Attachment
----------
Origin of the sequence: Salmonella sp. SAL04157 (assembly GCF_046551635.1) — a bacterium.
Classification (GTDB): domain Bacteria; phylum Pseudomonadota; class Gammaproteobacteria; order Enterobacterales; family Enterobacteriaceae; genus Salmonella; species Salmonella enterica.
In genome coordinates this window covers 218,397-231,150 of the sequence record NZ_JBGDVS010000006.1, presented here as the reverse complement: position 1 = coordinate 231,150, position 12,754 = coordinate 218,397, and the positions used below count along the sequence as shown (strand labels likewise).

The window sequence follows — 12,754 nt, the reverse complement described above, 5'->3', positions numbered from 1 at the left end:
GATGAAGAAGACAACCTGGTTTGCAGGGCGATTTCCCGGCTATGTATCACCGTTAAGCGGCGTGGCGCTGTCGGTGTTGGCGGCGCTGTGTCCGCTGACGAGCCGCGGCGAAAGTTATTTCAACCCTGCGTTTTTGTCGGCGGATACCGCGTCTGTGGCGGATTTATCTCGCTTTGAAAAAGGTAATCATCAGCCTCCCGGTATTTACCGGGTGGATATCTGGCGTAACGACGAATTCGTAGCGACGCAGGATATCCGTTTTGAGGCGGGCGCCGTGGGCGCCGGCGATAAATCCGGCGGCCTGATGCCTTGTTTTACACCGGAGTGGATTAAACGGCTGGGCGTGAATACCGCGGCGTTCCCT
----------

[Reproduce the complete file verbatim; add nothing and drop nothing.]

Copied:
Origin of the sequence: Salmonella sp. SAL04157 (assembly GCF_046551635.1) — a bacterium.
Classification (GTDB): domain Bacteria; phylum Pseudomonadota; class Gammaproteobacteria; order Enterobacterales; family Enterobacteriaceae; genus Salmonella; species Salmonella enterica.
In genome coordinates this window covers 218,397-231,150 of the sequence record NZ_JBGDVS010000006.1, presented here as the reverse complement: position 1 = coordinate 231,150, position 12,754 = coordinate 218,397, and the positions used below count along the sequence as shown (strand labels likewise).

The window sequence follows — 12,754 nt, the reverse complement described above, 5'->3', positions numbered from 1 at the left end:
GATGAAGAAGACAACCTGGTTTGCAGGGCGATTTCCCGGCTATGTATCACCGTTAAGCGGCGTGGCGCTGTCGGTGTTGGCGGCGCTGTGTCCGCTGACGAGCCGCGGCGAAAGTTATTTCAACCCTGCGTTTTTGTCGGCGGATACCGCGTCTGTGGCGGATTTATCTCGCTTTGAAAAAGGTAATCATCAGCCTCCCGGTATTTACCGGGTGGATATCTGGCGTAACGACGAATTCGTAGCGACGCAGGATATCCGTTTTGAGGCGGGCGCCGTGGGCGCCGGCGATAAATCCGGCGGCCTGATGCCTTGTTTTACACCGGAGTGGATTAAACGGCTGGGCGTGAATACCGCGGCGTTCCCT